Face Facts About the New Lotus13 years ago
The Evora is the first new model from supercar company Lotus in over a decade. Ben Rachel explains how the launch put a smile on the faces of individualistic car lovers.
At the start of 2008, communications agency CMW was appointed to launch the Evora; the first vehicle from supercar brand Lotus in more than a decade.
Lotus had traditionally been positioned as an exciting high-end brand for car lovers and so CMW needed to build that same sense of buzz and anticipation for the launch of the company’s newest model.
The car, a four-seater coupe, was due to launch on July 22nd at the 2008 Motor Show in London and before that, both the design and the name of the car had to be kept top secret. Until that time, the vehicle was simply known as ‘Project Eagle’.
With budgets tight, CMW needed to generate a disproportionate amount of publicity around the launch of the Evora. As such, a traditional advertising approach was dismissed in favour of a ‘buzz’ campaign that would provide better value for money by generating free publicity through PR and editorial coverage.
CMW’s research found that the key target consumer for the Lotus Evora valued their individuality and would express this through their lifestyle choices, opting for brands which reflected these values and might sit outside the mainstream. The launch creative work would therefore focus on the idea that the Evora offered a more individual and unusual automotive experience for a special type of consumer.
Lotus played on this concept of ‘individuality versus the mass market’ by developing a campaign built around the tagline: ‘True character in a faceless world’.
CMW came up with an idea based around ‘faceless’ people; models wearing specially designed latex masks and black suits designed to highlight the contrasting individuality and character of the Evora.
CMW worked with consumer lifestyle and experiential specialists Focus PR to source and place these unsettling faceless people at high profile events around the UK, including Wimbledon, Henley Royal Regatta, Elton John’s White Tie & Tiara Ball and Sex and the City star Kim Cattrall’s visit to London to open Harrods’ Summer Sale.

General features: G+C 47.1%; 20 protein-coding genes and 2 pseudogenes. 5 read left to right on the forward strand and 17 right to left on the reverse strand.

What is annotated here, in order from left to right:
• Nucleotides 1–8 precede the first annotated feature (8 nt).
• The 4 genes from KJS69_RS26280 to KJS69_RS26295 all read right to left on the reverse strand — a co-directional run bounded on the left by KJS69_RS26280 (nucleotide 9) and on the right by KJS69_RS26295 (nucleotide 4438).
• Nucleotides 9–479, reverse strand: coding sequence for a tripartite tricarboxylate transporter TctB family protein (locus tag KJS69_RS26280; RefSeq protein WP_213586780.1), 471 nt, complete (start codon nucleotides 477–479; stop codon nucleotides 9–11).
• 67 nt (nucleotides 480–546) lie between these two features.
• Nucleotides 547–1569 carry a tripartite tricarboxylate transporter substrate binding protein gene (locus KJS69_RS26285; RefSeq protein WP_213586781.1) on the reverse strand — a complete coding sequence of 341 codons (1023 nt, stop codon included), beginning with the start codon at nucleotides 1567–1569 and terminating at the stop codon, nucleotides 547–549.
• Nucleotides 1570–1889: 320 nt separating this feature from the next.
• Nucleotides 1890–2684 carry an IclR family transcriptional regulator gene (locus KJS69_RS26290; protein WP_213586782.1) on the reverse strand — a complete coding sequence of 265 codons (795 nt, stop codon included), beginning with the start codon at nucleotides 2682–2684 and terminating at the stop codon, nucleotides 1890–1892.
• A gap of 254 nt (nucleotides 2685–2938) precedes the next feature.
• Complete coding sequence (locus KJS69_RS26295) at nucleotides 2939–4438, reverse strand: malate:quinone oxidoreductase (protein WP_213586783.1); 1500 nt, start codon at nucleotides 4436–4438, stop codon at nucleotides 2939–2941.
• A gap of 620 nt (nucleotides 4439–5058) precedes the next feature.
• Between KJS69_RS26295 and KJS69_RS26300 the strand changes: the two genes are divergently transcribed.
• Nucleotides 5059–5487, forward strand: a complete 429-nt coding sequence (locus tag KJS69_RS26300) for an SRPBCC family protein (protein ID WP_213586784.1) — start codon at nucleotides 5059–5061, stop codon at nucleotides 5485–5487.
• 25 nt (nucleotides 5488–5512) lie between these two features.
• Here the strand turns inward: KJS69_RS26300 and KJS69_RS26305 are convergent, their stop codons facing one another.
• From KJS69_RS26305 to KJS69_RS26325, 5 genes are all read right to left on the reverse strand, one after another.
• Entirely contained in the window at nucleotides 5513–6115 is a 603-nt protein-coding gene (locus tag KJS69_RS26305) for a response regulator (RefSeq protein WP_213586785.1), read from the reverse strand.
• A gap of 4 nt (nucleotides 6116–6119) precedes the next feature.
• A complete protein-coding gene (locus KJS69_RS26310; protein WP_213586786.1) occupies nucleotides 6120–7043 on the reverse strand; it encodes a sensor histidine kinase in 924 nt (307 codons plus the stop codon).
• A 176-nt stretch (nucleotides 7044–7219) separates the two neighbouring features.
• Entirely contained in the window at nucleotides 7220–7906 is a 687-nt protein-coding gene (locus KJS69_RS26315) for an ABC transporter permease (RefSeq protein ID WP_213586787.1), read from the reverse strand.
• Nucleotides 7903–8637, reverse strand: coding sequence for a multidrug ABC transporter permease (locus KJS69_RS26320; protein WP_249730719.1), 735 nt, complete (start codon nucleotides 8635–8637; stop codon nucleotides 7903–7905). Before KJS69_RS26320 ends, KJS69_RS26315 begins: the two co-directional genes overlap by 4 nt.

“We chose an unconventional route with this campaign to create a big impact around the launch, which was a crucial one for Lotus,” says Martin Nieri, managing director at CMW. “We wanted consumers to reappraise Lotus and to build a sense of excitement about the car itself.”
The appearance of the models generated a considerable amount of interest and coverage. Footage of the faceless people at these events appeared on YouTube and the phenomenon was covered on blogs and social networking sites around the world.
As well as this, the mainstream press picked up the story and it was written about in the Telegraph, the Daily Mail, the Metro, and covered on BBC Radio 2 and in other leading media.
ABC News in the USA also carried a two-minute editorial on the phenomenon in early July. On this day, ‘faceless people’ ranked among the most searched-for terms in the US.
This experiential work was backed up by a microsite and search campaign, meaning that when ‘faceless people’ and other similar terms were searched for on Google, the top result directed users to www.facelesspeople.com, where a countdown timer ticked backwards towards the unveiling at the Motor Show. At the bottom of the page was a discreet Lotus logo.
On July 22nd, visitors to the site could watch the live unveiling of the new car through the facelesspeople.com microsite. The stream showed the faceless people surrounding the as yet still-covered car, only for them to disperse as it was revealed.
Once the launch had been completed, the microsite turned into a fully functional website for the Evora, featuring video footage, specification details and downloadable and streamed content including video footage of the car, images and wallpapers.
Visitors to the site both pre- and post-launch could also sign up to receive more information by email and, post launch, could also use the site to register their interest in buying an Evora.
In total and excluding coverage on blogs, the campaign generated 250 unique articles with a combined circulation of more than 290 million people over the six-week period.
In the first two days following its launch alone, the facelesspeople.com microsite received over 100,000 unique visitors, ‘faceless people’ topped Google’s natural search results and 25% of Lotus’ order book target was achieved.
Ben Rachel, planning director, CMW.mail the author
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